Women now make up a (slight) majority of JD students and that’s a milestone to celebrate. But why did it take us so long to reach this milestone? And will we be able to maintain women’s success throughout law school and their careers? I offer some thoughts here.
During three years of law school, I learned the law from only one female professor. But she was a gem: the future Justice Ruth Bader Ginsburg. After graduation, I had the honor of clerking for then-Judge Ginsburg on the Court of Appeals for the District of Columbia Circuit. The following year, I clerked for an equally admirable woman in law, Justice Sandra Day O’Connor.
Justices Ginsburg and O’Connor faced stiff sexism throughout their careers. Even when they ascended to the Supreme Court, their gender could diminish them. I heard one lawyer address the Court as “your honors and Mrs. O’Connor.” Other advocates confused Ginsburg and O’Connor, despite their different jurisprudence and physical appearance.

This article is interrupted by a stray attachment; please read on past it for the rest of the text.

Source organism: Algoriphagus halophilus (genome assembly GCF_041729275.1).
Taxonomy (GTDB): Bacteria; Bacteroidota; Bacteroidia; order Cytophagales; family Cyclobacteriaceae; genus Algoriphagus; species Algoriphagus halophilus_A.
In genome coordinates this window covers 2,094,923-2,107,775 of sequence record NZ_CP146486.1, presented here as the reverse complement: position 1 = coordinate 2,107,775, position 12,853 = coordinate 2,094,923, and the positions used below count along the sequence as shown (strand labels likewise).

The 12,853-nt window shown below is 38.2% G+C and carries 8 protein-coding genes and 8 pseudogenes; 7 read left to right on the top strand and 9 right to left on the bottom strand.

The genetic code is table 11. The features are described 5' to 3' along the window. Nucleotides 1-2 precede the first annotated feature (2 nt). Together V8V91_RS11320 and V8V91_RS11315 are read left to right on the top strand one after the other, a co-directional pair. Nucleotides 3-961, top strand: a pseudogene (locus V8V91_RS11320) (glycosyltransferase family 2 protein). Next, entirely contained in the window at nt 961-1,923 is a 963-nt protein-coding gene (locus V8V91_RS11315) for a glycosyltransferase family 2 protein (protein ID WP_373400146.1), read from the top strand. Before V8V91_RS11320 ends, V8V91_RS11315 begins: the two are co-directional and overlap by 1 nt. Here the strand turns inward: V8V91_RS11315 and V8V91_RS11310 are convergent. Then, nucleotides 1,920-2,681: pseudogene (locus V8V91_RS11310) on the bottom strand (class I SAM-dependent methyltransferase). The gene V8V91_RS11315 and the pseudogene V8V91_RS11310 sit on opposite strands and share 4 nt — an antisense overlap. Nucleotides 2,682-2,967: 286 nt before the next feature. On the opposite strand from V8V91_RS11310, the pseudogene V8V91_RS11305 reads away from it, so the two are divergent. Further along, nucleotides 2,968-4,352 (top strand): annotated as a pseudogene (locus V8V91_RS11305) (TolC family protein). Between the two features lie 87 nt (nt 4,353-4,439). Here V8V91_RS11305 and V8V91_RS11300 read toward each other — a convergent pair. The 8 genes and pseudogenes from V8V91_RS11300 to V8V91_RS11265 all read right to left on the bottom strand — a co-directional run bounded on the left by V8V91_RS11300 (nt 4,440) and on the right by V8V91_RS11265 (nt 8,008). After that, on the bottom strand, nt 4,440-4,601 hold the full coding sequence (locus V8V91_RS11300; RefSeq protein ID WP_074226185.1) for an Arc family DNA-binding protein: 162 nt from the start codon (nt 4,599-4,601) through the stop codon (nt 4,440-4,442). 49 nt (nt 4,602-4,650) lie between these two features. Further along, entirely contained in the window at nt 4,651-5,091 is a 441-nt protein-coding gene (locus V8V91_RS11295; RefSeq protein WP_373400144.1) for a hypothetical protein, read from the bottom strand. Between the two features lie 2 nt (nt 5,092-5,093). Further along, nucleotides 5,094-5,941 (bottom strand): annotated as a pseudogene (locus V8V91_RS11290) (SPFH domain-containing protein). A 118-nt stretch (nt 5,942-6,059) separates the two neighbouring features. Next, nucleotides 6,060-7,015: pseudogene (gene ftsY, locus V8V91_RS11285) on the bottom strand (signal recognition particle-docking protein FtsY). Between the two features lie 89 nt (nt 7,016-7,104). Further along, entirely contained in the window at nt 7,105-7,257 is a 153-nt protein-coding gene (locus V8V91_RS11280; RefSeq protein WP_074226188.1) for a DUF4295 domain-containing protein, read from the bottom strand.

Entering the law a generation after these pioneers, I faced much lower barriers–although women of my generation still struggled to prove their value in the workplace and to combine work and family. Today’s women, another generation forward, face a somewhat more hospitable workplace. But I don’t kid myself that the playing field is level: glass ceilings, hidden biases, and workplace stereotypes still hinder women in the legal workplace. Both men and women, meanwhile, struggle to combine a demanding professional career with a supportive home life.
Against that background, I’m delighted to announce that LST Radio is creating a podcast mini-series that will explore the ongoing role of gender in the legal workplace. Episodes will address implicit bias, the leaky pipeline, media images of female lawyers, and much more. Podcasts will include summaries of expert research, interviews with individuals, and round table discussions.
LST has assembled a first-rate team of producers, as well as partners who will distribute the podcasts widely. But to go into production, they need some start-up funds. Diversity Law has made a generous matching pledge: If you donate to the “Women in the Law” podcast project now, your dollars count double. Give $10 and the project receives $20. Give $25 and $50 goes in the pot. I’ve already made my pledge–please add your dollars here.
Let’s make sure we understand the forces that still hold women lawyers back–and work to overcome them.
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